Polio
Polio

Just a little above a year ago, we recorded about 6 cases which dented our relentless efforts to see that no child gets infected again by this crippling disease.

Polio
Polio

Seeing children of walking ages crawling around when their mates in other parts of the world are running rends the hearts of health workers, and palpitates the heart of every sane person at the sight of it. Celebrating one year without new polio cases should also be seen as an opportunity to redoubling our efforts toward maintaining the status quo.

According to a health worker with Anambra state ministry of Health, Mrs. Adline Ekpunobi, “polio has no place in 21st century but it is an unfortunate reality that we still fight it today. If everybody should act as a stakeholder that we all are, polio will be vanquished in record time because no child is safe as far as there is polio infection somewhere on earth.”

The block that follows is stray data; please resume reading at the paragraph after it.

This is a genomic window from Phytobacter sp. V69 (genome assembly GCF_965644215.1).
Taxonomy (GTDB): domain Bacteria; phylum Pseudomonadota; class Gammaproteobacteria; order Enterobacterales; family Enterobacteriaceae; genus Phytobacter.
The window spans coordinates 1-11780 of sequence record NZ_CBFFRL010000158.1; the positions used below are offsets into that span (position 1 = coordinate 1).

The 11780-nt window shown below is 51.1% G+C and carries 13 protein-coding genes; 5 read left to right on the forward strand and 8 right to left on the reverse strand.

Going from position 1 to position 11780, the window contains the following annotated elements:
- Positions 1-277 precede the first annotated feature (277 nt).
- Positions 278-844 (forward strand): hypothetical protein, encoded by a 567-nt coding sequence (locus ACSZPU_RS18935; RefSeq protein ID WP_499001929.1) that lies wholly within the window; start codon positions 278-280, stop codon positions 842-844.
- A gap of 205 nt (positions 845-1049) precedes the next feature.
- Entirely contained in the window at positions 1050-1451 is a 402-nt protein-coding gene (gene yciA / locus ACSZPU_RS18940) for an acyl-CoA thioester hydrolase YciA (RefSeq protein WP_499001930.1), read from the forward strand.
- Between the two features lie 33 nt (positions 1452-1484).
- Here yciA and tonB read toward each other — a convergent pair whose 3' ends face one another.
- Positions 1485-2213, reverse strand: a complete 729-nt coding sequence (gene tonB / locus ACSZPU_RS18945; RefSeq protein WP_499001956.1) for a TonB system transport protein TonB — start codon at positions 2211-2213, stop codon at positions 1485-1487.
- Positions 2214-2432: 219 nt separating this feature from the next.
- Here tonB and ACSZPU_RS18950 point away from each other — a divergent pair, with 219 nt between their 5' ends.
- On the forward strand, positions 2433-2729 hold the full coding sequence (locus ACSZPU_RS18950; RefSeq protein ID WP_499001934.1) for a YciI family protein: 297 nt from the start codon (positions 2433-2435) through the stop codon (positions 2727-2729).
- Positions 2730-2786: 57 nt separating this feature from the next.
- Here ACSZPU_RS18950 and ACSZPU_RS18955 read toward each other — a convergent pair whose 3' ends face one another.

Achieving one year of no polio in our battle to end polio was not by fluke. We got to this point, not just with the vaccines but also through relentless and tireless million man-hours’ work done by thousands of health workers, intervention of religious and traditional leaders, the voice of opinion leaders, policies of government at all levels, support of Rotary International and donor Foundations like The Sir Emeka Offor Foundation whose Founder Sir Emeka Offor is Rotary International Polio Ambassador to Nigeria, the Bill and Melinda Gates Foundation and so many others.

These foundations through their eleemosynary gifts, donated millions of dollars for the purpose of polio eradication. The input of health workers towards ending polio can never be over emphasized and needs to be understood and appreciated. Health workers traverse dangerous terrains of North East and creeks of Niger Delta to reach the unreached children.